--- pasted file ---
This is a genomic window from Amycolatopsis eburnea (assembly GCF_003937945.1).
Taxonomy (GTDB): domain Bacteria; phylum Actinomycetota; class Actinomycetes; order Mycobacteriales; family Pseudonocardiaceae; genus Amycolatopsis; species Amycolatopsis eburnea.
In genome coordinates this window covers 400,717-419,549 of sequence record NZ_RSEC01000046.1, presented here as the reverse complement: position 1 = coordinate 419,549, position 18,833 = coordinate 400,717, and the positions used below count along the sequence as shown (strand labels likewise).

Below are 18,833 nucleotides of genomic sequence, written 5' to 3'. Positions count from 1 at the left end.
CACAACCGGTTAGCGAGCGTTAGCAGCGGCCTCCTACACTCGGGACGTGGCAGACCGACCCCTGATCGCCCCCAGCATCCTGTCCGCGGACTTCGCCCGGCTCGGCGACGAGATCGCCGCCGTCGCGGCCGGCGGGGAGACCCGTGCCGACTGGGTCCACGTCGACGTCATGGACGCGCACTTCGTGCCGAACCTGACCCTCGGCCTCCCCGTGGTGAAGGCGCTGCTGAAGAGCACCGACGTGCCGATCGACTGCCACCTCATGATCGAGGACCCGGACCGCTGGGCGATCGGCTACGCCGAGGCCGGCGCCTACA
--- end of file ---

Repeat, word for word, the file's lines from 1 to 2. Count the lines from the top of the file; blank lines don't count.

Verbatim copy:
This is a genomic window from Amycolatopsis eburnea (assembly GCF_003937945.1).
Taxonomy (GTDB): domain Bacteria; phylum Actinomycetota; class Actinomycetes; order Mycobacteriales; family Pseudonocardiaceae; genus Amycolatopsis; species Amycolatopsis eburnea.